Creating a Professional Resume

By Allison McWilliams (’95), Ph.D., Assistant VP, Alumni Personal & Career Development, Wake Forest University

One of the most important documents that you will create in your post-college life is a professional resume. Your resume, both online and in print, is Open notebook with blank white paper and a penthe story that you tell about yourself: who you are, what you can do, and where you are headed. Your job with your professional resume is to demonstrate, through your experiences and education, how you are progressively building skills and how you have been able to apply them to achieve results. You need to tell your story, effectively and strategically.

The nice thing about a professional resume versus a college resume is you are no longer limited to the one-page rule. But that does not give you license to be sloppy with it. And, just like in college, you may need to tailor your resume to meet the specific criteria of different positions. Depending on what the role is looking for, you might choose to focus on different aspects of different projects; for example, your ability to grow and lead teams, your ability to manage projects, your ability to generate revenue and manage budgets. What is the story you need to tell about yourself to this employer? Critically examine the job description’s duties or essential functions and qualifications sections for insight into how to answer this question.

Strategically telling your story also means it’s time to let go of some activities from your resume. In most cases, people will be far more interested in your most recent professional experiences since you graduated. And these include volunteer experiences. Think about how your volunteer experiences (what you would have called extra-curricular experiences in college) have helped you to develop leadership, interpersonal communication, organizational, or other skills. Are there skills or experience gaps that you are missing? Volunteer activities can be a great way to fill those gaps, in addition to your direct work experience.

Generally speaking, the sections you should include on a professional resume are:

  • Full Name and Contact Information – a current phone number and email address will suffice, and unless you are ok with someone contacting you at your current place of employment, it should be a personal phone and email address.
  • Education – degree, school, year you graduated. If you graduated with honors you can include that as well. You can also put any certifications or credentials you have received here or put those in a separate section later.
  • Work Experience – in reverse chronological (most recent experience first) order, include all of your professional work experience from present day to graduation. If you had meaningful employment while you were in college you can include that as well, but no one expects you to do so. Include your position title, place of employment, and the dates you worked there. Under each of these headings, use bullet points to describe your role and your activities with short, action-oriented statements that demonstrate impact and describe how you applied skills and knowledge. Only your current role should be in present tense; all other roles should be in past tense.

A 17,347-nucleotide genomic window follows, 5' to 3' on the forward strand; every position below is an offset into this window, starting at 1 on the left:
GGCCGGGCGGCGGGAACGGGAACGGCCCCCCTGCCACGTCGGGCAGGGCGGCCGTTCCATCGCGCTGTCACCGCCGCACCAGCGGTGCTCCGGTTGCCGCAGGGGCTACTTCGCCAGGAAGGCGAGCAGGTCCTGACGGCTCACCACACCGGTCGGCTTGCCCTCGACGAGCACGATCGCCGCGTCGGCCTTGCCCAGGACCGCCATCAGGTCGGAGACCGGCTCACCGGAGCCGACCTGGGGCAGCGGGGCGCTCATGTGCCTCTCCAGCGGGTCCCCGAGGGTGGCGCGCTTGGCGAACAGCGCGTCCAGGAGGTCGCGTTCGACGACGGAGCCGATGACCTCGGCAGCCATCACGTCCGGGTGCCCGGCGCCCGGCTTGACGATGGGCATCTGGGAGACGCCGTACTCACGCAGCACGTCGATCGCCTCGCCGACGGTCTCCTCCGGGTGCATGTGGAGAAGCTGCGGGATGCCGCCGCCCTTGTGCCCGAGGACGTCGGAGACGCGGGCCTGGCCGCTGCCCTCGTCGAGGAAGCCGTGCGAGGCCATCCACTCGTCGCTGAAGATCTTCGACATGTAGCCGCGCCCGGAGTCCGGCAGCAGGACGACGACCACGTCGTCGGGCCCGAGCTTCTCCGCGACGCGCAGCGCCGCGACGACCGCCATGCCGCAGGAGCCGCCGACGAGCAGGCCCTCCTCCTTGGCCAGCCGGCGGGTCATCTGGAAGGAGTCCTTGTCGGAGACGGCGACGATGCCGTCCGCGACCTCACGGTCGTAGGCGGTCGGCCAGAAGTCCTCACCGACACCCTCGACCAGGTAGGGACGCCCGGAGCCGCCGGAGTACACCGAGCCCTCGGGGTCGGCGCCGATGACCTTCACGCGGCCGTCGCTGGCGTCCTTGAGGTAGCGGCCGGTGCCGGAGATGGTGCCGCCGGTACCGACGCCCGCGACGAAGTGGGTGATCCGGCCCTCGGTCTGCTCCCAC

• Service/Volunteer Experience – again, put these in reverse chronological order. Include your role, the organization, and the dates of service. If warranted, you can add additional descriptors that continue to tell your story, but keep these short.
  • Presentations and Publications – if you have presented at conferences or had papers or articles published, be sure to include these with full and appropriate attribution.
  • Awards and Honors – if you have received any professional or civic honors or awards, include these with the name of the award, the organization who awarded it, and the date it was received.
  • Technical Skills – highlight any technical skills you possess, in particular unique skills like mastery of data analytics software, web design software, content management software, and others. Pay attention to the skills the job is looking for, and note the ones you possess. You can mention Microsoft Suite here, but that is a general baseline expectation and will not make you stand out from the crowd.

It should be noted, if you are applying for academic (faculty) jobs, then a very different sort of CV, which is focused primarily on teaching and research experience, is required and should be created for those positions. Additionally, certain fields like the arts require very specific resumes or portfolios that do not align with the basic professional outline presented above. In all cases, seek out guidance from mentors or others working in the field to make sure you are presenting yourself in the manner that is most appropriate to that field.

As you grow your career, your professional resume will continue to grow, and over time some things towards the beginning of your career may start to drop off, or you may start to shorten the descriptor statements. People are always going to be most interested in what you have been doing most recently. And that is why you can never stop building your skills and abilities and seeking out experiences that challenge you, help you to learn and to grow, and build the story of your life.

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